OAN Roy Francis
UPDATED 8:22 AM – Saturday, March 18, 2023
The Biden administration has introduced the military budget plan for 2024 which proposes cutting two ships from the Navy.
Under Biden’s administration, Military experts and senior Navy officers have repeatedly called for more ships to increase the Navy capabilities in order to deter China’s fleet. However, Biden’s newly proposed budget plan calls for the decommissioning of 11 ships and the construction of only nine.
For the past several years, the Navy has had the goal of having 355 manned ships as part of its fleet. Despite the goal that has been set by military experts and officials, the Biden administration, for the last three years, has proposed shrinking the fleet below the 298 ships that are currently active.
The new budget proposal, which will amount to a net loss of two ships, was met with skepticism from Congress. Members of Congress have repeatedly acted to spare the Navy from the cuts that have been proposed by Biden.
Senator Roger Wicker (R-Miss.), the top Republican on the Senate Armed Services Committee, said that the proposed budgets by Biden are “sinking our future fleet.”
“No matter the favored phrase of the day — ‘divest to invest,’ ‘strategic pause,’ ‘capability over capacity,’ — the president’s defense budget is, in practice, sinking our future fleet,” he said. “A strong naval footing begins with readiness today and a plan to grow our battle force and command the seas tomorrow. President Biden is risking our maritime security by declining to work toward either of these goals.”
Meanwhile, the secretary of the Navy, Carlos Del Toro, has stated that he sees fighting climate change as a top priority for himself and the Navy.
Del Toro was in the Bahamas, visiting with Prime Minister Philip Davis. He said that during his visit, the two spoke “at length” about the climate crisis.
“As the Secretary of the Navy, I can tell you that I have made climate one of my top priorities since the first day I came into office,” Del Toro said at the University of the Bahamas. “The U.S. Navy and Marine Corps team has been working on climate and energy security for a long time. And we are accelerating and broadening those efforts. We view the climate crisis much the same way as damage control efforts on a stricken ship. This is an all-hands-on-deck moment.”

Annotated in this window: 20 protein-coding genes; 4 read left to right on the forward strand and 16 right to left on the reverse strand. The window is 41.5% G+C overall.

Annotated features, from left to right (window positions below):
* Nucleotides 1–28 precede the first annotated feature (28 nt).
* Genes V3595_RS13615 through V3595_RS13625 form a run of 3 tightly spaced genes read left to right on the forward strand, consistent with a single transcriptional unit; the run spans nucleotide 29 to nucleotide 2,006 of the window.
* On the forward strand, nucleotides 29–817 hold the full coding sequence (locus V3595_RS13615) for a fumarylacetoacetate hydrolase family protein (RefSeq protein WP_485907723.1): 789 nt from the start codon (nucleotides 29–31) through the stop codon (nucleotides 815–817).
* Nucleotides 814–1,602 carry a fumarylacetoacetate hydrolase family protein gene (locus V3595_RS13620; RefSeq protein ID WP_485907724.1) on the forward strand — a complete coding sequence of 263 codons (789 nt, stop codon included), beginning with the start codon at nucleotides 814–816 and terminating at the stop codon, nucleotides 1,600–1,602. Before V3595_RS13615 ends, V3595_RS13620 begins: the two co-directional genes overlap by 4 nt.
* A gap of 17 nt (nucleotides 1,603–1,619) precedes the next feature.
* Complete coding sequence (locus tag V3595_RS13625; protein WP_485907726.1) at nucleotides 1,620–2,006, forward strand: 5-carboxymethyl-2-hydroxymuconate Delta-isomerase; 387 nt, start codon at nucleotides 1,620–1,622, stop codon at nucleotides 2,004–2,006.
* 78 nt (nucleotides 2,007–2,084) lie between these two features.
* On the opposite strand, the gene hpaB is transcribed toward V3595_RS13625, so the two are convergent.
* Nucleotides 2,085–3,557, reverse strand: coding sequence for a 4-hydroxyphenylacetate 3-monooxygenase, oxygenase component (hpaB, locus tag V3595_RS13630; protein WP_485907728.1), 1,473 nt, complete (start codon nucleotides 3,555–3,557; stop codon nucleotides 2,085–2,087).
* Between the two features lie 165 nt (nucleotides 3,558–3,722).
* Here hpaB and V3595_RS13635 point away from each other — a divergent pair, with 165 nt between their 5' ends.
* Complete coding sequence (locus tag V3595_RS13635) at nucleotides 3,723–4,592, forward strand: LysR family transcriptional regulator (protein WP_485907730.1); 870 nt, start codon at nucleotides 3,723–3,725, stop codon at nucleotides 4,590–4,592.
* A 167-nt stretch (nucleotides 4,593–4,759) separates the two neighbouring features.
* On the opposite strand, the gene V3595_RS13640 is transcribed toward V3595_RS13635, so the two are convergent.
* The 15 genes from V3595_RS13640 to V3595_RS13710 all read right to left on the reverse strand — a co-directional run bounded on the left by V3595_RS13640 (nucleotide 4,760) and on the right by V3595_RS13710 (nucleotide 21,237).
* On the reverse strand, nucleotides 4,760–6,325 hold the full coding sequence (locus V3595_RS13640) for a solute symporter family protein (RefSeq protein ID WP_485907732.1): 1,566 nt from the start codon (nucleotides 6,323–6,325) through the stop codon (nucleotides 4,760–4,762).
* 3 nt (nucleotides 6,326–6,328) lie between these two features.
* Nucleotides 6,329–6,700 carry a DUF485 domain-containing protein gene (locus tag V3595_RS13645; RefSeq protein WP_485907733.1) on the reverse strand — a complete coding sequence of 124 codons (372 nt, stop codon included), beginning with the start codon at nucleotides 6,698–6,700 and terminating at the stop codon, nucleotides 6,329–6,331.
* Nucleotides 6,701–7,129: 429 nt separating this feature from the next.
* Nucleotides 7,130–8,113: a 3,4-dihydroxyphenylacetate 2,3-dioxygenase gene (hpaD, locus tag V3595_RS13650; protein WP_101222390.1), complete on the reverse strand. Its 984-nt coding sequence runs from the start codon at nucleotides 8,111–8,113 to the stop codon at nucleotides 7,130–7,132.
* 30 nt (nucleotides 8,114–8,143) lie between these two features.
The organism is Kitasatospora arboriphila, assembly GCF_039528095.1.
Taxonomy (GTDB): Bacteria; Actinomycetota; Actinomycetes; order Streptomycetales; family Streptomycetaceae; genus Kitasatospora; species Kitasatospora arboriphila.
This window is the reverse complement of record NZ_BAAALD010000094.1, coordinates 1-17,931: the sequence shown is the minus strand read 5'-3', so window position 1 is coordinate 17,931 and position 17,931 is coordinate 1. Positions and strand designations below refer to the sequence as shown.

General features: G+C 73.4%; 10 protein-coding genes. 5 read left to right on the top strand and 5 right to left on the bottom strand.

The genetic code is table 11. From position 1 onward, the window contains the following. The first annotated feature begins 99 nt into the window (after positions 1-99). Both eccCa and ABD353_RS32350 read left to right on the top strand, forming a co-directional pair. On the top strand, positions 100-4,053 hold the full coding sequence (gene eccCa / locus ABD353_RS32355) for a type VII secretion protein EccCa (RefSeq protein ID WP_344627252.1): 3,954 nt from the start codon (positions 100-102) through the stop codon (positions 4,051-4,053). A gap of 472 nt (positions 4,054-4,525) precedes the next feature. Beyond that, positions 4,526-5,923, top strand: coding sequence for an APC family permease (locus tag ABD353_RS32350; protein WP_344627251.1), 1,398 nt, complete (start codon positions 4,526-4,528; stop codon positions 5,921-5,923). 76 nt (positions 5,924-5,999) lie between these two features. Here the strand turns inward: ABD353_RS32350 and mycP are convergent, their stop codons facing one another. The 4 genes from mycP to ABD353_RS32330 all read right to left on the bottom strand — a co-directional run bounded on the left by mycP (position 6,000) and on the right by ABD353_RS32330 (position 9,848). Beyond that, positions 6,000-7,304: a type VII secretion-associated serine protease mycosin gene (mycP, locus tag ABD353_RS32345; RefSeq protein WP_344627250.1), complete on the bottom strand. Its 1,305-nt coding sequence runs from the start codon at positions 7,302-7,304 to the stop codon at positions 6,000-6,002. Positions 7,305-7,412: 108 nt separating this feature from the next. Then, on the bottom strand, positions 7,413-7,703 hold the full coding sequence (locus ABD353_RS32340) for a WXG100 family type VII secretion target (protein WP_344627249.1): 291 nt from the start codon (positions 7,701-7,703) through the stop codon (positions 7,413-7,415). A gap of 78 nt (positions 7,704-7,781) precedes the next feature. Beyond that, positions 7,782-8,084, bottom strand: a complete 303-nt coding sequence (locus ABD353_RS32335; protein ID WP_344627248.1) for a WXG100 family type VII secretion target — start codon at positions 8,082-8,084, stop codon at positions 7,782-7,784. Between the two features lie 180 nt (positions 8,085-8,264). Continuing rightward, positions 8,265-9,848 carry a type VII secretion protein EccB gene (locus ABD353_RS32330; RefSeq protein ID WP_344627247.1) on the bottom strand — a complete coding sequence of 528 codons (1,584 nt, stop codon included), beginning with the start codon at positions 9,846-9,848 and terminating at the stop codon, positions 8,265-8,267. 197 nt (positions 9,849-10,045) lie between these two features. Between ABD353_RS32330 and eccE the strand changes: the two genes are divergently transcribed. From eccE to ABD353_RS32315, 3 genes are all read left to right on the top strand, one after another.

Del Toro claimed that fighting climate change would lead the Navy to develop new technologies, which would lead to “maritime dominance and climate security.”
“There is not a trade-off between addressing climate security and our core mission of being the most capable and ready Navy-Marine Corps team,” he said. “The exact opposite is true. Embracing climate-focused technologies and adopting a climate-informed posture strengthens our capability to stand by our partners and allies.”
As the new budget was released by the Biden administration, Del Toro stressed the importance of using the Navy to fight climate change. He also noted that the Navy will be participating in many upcoming climate-related events.
Del Toro has also met with John Kerry, the Special Presidential Envoy for Climate, in Panama at the Our Oceans Conference to discuss strategies for fighting climate change. Furthermore, he said that the chief of naval research will be hosting a conference in Florida which will focus on climate change, marine pollution, and new energies.
“Climate change is one of the, if not the, most complex issues we have ever faced — as individuals, as nations and as a species,” he said. “And that is why my team and I are so fortunate to be here in Nassau exchanging ideas with all of you.”
This comes as U.S. relations with Russia and China are at all time low, with Chinese President Xi Jinping and Russian President Vladimir Putin set to meet in Russia next week.
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